Feeling stressed? Tai Chi may be your antidote. Tai chi, with its soft, flowing and deliberate movements, is like watching poetry in motion or a beautifully choreographed classical dance. The practice of tai chi is composed of slow, gentle and purposeful movements that, along with meditation and deep breathing, are designed to improve overall wellness. As both a spiritual and physical practice, tai chi strives to balance the body, mind and spirit to create harmony and good health. When practiced properly and routinely, tai chi is believed to unblock the flow of qi (pronounced chee), or energy, within the body to relieve stress, fight disease, improve tranquility, and create health.
This centuries old, non-violent Chinese martial art is meant to be a full body experience, enhancing both mental health and physical fitness. Literally translated to mean “supreme ultimate,” many refer to tai chi as relaxation in motion as it allows participants to become one with the body while promoting muscle strength and spiritual growth. The practice of tai chi is a lifelong journey that not only commands relaxation but also a cleared, more focused mind.
Tai chi is believed to improve balance, posture, mood and flexibility, and have a positive influence on stress relief and blood pressure. Learned and practiced at any stage of life, tai chi is safe and beneficial for all, including the elderly and those with chronic health conditions. Tai chi may be especially beneficial for those whose bone density markers place them at high risk of fractures, as improved balance is often associated with a decreased risk of falling. While usually performed in a standing position, the many movements of tai chi can be adapted for those with physical limitations, including those who may be bedridden or confined to a wheelchair.
Although not a cure all, there is something magical about tai chi training. While western researchers continue to study the health advantages of tai chi participation, students and practitioners alike are convinced the benefits of this ancient art form are numerous and real. For thousands of years, the practice of creating dynamic inner movement by combining mindfulness with low-intensity aerobic exercise has helped many to correct health imbalances, improve life quality and support healthy aging.
How the basic principles of tai chi can benefit wellbeing:
- Movement – To improve balance, strength, flexibility and coordination, tai chi movements encompass all major muscle groups and joints, significantly improving both upper and lower body endurance and positively aiding bone density.
- Meditation – Commonly used for relaxation and stress relief, meditation helps to focus attention and promote a tranquil mind. By eliminating stress inducing thoughts, meditation can bring on a sense of peace that may benefit your emotional wellbeing and overall health.
- Deep breathing – Breathing impacts the entire body by regulating heart rate and blood pressure and supplying the body with oxygen and nutrients. Deep breathing allows for the elimination of toxins while promoting increased lung capacity and enhancing circulation to the brain, boosting mental alertness.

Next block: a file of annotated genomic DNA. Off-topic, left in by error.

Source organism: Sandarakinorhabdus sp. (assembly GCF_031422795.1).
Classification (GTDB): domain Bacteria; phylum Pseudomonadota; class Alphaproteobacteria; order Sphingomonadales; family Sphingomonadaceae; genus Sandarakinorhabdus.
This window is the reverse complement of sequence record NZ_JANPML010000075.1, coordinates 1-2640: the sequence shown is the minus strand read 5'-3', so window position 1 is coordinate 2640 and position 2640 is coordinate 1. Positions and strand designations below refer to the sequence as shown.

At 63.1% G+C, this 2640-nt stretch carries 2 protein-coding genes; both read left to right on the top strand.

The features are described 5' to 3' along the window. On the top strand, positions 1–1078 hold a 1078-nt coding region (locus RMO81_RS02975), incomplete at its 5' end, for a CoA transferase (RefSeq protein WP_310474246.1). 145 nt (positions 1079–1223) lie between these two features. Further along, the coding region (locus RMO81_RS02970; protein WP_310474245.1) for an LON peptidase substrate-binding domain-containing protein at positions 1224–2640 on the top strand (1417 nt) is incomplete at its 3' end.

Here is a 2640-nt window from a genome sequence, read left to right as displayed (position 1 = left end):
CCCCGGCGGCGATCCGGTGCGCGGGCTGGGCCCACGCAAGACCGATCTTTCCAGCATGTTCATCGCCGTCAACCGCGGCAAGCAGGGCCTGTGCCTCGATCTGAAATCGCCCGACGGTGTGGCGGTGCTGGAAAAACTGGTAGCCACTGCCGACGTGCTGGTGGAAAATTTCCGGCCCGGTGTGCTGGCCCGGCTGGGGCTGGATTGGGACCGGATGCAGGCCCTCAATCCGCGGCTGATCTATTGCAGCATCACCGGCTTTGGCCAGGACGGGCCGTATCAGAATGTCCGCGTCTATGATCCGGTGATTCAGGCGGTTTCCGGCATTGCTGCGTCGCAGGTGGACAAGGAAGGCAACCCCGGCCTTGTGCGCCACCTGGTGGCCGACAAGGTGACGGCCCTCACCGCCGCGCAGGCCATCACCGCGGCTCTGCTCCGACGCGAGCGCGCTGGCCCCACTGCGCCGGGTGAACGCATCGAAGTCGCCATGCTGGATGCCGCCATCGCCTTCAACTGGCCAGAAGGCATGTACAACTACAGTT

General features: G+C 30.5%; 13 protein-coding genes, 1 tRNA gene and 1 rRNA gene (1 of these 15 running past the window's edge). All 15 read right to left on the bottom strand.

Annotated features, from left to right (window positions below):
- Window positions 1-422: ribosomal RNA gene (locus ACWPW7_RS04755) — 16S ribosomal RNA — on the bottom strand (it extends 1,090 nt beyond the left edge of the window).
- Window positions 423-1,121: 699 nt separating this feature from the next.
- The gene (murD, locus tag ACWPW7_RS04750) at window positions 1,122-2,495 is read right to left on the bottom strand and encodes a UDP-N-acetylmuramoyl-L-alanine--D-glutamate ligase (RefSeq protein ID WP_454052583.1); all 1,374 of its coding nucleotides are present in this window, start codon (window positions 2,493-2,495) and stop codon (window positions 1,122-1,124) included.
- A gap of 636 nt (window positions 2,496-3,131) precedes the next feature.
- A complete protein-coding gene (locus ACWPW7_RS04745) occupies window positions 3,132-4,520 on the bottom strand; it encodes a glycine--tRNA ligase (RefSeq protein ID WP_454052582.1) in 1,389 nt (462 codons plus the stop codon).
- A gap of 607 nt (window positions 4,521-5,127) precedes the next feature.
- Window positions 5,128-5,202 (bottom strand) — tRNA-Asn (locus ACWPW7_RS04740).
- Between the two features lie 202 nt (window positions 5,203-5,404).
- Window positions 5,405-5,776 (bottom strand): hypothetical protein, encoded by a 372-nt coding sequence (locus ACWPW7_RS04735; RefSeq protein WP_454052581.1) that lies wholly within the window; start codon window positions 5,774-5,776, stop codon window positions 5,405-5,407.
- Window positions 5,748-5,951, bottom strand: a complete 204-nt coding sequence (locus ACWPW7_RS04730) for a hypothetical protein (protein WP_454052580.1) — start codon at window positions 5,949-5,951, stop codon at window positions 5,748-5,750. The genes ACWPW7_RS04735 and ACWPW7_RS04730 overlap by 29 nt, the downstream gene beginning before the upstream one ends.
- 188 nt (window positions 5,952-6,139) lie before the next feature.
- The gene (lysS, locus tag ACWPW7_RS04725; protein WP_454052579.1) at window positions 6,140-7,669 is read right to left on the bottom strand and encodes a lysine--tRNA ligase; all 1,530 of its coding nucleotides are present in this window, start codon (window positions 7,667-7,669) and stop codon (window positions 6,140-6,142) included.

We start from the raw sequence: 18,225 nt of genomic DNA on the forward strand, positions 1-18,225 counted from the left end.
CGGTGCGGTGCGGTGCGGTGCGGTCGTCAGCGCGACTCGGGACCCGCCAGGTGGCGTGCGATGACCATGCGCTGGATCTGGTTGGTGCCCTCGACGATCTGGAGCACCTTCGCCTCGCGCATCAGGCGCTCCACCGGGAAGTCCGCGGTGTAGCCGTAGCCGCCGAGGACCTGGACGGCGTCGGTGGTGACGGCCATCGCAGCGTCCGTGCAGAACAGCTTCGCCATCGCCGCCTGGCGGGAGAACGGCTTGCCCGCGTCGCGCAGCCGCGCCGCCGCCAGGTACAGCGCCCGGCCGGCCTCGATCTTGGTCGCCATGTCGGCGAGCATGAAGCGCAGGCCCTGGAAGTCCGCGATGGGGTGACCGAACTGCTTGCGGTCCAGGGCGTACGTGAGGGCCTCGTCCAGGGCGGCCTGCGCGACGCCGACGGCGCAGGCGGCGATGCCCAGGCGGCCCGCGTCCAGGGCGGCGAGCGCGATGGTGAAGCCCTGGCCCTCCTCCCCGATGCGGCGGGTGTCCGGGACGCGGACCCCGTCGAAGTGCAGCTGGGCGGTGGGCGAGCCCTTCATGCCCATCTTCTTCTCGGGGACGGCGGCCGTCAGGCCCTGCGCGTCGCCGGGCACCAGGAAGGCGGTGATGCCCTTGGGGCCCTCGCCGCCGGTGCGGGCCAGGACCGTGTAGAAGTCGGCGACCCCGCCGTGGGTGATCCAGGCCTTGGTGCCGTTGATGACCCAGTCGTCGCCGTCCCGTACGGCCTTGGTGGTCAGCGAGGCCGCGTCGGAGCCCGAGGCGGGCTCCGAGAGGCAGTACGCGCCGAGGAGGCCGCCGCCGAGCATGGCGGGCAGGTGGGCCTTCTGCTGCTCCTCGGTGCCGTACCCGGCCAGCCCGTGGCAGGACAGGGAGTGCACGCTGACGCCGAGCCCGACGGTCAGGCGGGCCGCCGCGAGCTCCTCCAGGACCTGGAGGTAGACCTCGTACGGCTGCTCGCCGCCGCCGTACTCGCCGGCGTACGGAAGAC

When used as an adjunct to standard medical treatment, studies show tai chi may help improve certain medical conditions including:
Arthritis – A Tufts University study showed that people with severe knee osteoarthritis significantly improved flexibility and reduced pain by practicing tai chi twice a week for 12 weeks.
Heart disease – A study at National Taiwan University showed that a year of practice boosted exercise capacity, lowered blood pressure and improved cholesterol and triglyceride levels in people at high risk for heart disease.
Parkinson’s Disease – A pilot study from Washington University School of Medicine, St. Louis showed improved balance, walking ability and overall wellbeing in people with mild to moderately severe Parkinson’s disease.
Hypertension – A randomized controlled study found that practicing tai chi three times a week for 12 weeks significantly reduced both diastolic and systolic blood pressure, improved both serum cholesterol and HDL cholesterol levels and reduced anxiety in participants.
Sleep issues – A University of California study showed improved sleep quality and duration in otherwise healthy older adults with moderate sleep complaints.
After your tai chi practice, enjoy a nice cup of restorative, delicious tea:Tulsi Tea Honey Chamomile by Organic India – Abundant in antioxidants, this soothing, caffeine-free tea provides a delicious antidote to stress. White Tea by Extended Health – This relaxing and mood enhancing organic tea is minimally processed to maintain high antioxidant levels. Green Tea also available. Tulsi Green Tea by Organic India – This fine green tea provides a natural energy boost along with stress relief and digestive support.
Nell Porter Brown. Online: http://harvardmagazine.com/2010/01/researchers-study-tai-chi-benefits
Julie Hasel. Online: http://www.vanderbilt.edu/AnS/psychology/health_psychology/taichi2.htm
University of Maryland Medical Center: http://umm.edu/health/medical/altmed/treatment/tai-chi
Richard Weil, MEd, CDE.: http://www.medicinenet.com/tai_chi/page2.htm